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The St. Andrew’s Cross Spiders and birds

on 31st March 2014

If you are walking along the forest edge, you may encounter a spider’s web with a prominent pure white “X” in the centre. Take a closer look. The entire web may not be very visible, but the central cross is. The cross-shaped structure is made up of zigzag bands of shiny pure white silk. Resting on this cross is the spider, head pointing downwards, legs paired and outstretched to align with the cross (above). Thus the common name, St. Andrew’s Cross (Argiope versicolor), as the “X” resembles the cross of St Andrew. Sometimes the cross is incomplete, with a ‘hollow’ centre where the spider rests (below).

This prominent white cross of zigzag silk is called the stabilimentum. It is only present in the web of the mature female. The web of the male is decorated with a lace-like centre LINK.

And it has always been believed that its function was to strengthen the web or even to conceal the spider. But this theory has now been discredited. It is also believed that the white cross helps attract prey to the web as it reflects ultra violet light, and insects are attractive to this light.

It is now believed that the main function of the stabilimentum is actually to make the web more visible to large animals. Birds have been known to fly through spiders’ webs without stabilimentum but not those with. Such warning is beneficial to the spider as it would reduce the need to repair the web. But then, highlighting the spider would attract those birds that eat spiders, like spider hunters. A more detailed discussion on the functions of the stabilimentum can found HERE.

St Andrew’s Cross spiders are harmless. They feed on insects and in turn are predated by some species of birds.

This discussion arises from Lee Chiu San‘s post of a nesting pair of Olive-Backed Sunbirds’ (Nectarina jugularis) nest building efforts that was stopped by the arrival of a St. Andrew’s Cross spider building its web around the nest- see HERE.

Note: Top image by Johnny Wee, bottom image by Am.

If you like this post please tap on the Like button at the left bottom of page. Any views and opinions expressed in this article are solely those of the authors/contributors, and are not endorsed by the Lee Kong Chian Natural History Museum (LKCNHM, NUS) or its affiliated institutions. Readers are encouraged to use their discretion before making any decisions or judgements based on the information presented.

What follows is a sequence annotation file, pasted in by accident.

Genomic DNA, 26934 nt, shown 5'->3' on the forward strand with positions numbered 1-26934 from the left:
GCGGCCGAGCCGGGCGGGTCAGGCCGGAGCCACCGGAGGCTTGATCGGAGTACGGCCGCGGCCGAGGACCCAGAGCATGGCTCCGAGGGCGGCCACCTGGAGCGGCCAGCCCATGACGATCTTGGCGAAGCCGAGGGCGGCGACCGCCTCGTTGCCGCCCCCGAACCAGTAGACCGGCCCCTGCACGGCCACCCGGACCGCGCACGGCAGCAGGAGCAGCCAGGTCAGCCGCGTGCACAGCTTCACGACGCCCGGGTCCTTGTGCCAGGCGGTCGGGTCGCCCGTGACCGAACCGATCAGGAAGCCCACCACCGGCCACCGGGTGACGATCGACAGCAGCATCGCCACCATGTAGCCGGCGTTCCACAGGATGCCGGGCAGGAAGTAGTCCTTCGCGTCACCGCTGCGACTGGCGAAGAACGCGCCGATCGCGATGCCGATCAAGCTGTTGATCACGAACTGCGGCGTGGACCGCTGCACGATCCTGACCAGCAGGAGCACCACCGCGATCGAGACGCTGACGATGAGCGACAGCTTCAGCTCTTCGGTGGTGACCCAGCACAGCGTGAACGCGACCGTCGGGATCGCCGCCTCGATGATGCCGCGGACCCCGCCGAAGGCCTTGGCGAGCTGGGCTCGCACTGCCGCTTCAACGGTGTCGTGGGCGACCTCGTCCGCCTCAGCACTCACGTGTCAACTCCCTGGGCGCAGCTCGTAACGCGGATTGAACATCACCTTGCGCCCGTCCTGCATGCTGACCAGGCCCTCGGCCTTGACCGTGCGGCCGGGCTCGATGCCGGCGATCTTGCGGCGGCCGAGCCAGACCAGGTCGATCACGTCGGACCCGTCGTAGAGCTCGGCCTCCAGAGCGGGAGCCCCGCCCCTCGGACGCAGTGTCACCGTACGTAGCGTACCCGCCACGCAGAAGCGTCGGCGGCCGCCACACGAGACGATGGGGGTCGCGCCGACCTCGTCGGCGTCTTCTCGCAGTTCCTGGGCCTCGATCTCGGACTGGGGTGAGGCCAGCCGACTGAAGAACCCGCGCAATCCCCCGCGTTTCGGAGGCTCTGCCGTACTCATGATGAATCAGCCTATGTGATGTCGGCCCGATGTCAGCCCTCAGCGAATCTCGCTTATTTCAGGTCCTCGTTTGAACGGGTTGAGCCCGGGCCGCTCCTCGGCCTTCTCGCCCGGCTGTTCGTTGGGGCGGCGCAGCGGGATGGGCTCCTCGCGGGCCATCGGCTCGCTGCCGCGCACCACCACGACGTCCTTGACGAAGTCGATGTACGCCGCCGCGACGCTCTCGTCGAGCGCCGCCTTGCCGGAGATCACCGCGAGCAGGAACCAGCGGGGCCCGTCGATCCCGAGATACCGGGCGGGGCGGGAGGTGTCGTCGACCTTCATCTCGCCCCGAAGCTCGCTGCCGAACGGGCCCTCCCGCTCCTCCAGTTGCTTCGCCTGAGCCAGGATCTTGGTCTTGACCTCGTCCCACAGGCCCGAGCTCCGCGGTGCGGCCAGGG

YC Wee

Dr Wee played a significant role as a green advocate in Singapore through his extensive involvement in various organizations and committees: as Secretary and Chairman for the Malayan Nature Society (Singapore Branch), and with the Nature Society (Singapore) as founding President (1978-1995). He has also served in the Nature Reserve Board (1987-1989), Nature Reserves Committee (1990-1996), National Council on the Environment/Singapore Environment Council (1992-1996), Work-Group on Nature Conservation (1992) and Inter-Varsity Council on the Environment (1995-1997). He is Patron of the Singapore Gardening Society and was appointed Honorary Museum Associate of the Lee Kong Chian Natural History Museum (LKCNHM) in 2012. In 2005, Dr Wee started the Bird Ecology Study Group. With more than 6,000 entries, the website has become a valuable resource consulted by students, birdwatchers and researchers locally and internationally. The views and opinions expressed in this article are his own, and do not represent those of LKCNHM, the National University of Singapore or its affiliated institutions.

Other posts by YC Wee

One Response

  1. I think the theory about the stabilimentum being “a multi-functional structure that has proven useful for all of the reasons described above” (from the 2nd last link in the article) makes the most sense. However, that doesn’t explain why some spiders do 2 diagonal lines and not the complete “X”. Or maybe they somehow feel that 2 lines are sufficient in their particular context? If so, then the spiders are much more intelligent than we think!

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